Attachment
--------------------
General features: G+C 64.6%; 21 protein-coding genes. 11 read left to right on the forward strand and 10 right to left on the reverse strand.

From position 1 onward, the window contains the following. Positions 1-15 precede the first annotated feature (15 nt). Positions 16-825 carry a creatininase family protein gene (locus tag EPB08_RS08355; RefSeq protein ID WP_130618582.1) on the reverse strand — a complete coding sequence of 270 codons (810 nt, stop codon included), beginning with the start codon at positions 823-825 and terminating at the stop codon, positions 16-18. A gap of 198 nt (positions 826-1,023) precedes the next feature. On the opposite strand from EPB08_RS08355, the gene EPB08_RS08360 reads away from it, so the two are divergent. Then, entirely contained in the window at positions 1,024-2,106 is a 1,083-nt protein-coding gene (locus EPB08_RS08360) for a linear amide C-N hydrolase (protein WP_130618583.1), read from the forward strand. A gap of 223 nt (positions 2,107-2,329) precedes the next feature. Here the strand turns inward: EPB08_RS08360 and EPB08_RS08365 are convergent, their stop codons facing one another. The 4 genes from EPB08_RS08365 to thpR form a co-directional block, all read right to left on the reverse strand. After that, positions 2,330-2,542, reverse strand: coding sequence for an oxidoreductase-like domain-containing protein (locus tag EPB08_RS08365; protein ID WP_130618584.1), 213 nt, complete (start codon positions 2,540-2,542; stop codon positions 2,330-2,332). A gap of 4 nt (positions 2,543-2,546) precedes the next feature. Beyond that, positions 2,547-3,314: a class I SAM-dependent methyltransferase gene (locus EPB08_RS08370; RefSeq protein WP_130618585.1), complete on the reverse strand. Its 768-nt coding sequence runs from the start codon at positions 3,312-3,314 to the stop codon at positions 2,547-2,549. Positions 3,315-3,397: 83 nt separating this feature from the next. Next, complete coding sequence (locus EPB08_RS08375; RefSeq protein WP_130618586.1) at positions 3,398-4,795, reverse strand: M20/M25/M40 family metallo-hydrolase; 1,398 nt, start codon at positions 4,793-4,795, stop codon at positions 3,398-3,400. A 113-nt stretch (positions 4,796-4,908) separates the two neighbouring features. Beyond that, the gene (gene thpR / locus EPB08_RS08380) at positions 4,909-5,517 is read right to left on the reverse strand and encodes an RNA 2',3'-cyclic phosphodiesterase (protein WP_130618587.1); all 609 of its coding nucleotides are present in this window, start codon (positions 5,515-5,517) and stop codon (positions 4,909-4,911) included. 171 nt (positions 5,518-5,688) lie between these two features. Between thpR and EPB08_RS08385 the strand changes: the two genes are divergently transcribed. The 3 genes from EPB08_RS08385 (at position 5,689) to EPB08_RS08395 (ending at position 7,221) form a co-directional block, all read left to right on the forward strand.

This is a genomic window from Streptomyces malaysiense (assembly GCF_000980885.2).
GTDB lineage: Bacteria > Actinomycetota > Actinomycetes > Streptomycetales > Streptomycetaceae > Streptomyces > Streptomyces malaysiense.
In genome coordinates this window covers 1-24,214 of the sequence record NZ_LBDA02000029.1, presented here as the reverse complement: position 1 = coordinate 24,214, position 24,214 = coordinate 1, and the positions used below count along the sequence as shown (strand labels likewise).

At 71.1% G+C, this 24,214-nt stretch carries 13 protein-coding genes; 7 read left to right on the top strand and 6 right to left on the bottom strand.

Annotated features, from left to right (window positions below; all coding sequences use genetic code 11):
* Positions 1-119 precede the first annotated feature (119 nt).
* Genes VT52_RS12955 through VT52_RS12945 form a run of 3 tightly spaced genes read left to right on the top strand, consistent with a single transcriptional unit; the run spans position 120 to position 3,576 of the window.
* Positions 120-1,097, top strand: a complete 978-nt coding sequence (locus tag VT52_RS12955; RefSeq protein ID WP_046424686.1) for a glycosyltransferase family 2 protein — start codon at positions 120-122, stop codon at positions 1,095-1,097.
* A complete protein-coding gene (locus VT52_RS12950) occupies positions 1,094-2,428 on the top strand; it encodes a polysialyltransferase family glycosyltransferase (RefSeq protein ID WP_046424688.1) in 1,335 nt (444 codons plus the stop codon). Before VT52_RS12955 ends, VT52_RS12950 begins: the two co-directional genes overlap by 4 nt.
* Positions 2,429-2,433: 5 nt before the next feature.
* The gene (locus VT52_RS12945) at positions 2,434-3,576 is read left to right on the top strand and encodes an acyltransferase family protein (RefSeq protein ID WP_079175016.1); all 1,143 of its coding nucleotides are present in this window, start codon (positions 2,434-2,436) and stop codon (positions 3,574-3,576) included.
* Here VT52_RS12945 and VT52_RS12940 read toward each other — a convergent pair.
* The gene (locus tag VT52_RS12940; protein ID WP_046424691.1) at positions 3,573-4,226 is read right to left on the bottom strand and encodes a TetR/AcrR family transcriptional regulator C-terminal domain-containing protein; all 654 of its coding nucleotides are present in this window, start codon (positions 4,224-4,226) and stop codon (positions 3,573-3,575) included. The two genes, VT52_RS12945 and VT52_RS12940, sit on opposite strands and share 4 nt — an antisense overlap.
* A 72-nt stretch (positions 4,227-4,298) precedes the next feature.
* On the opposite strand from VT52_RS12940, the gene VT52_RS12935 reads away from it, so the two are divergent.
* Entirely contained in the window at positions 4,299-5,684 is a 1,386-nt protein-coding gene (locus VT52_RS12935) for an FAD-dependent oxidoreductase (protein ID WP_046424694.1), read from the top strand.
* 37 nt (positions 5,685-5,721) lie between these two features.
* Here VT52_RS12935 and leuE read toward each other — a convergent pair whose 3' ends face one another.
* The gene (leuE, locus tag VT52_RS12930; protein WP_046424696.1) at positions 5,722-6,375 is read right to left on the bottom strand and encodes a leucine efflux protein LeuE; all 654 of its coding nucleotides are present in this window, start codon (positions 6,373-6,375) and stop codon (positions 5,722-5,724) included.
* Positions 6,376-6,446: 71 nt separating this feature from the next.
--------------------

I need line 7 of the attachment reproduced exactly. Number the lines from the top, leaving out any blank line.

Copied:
Annotated features, from left to right (window positions below; all coding sequences use genetic code 11):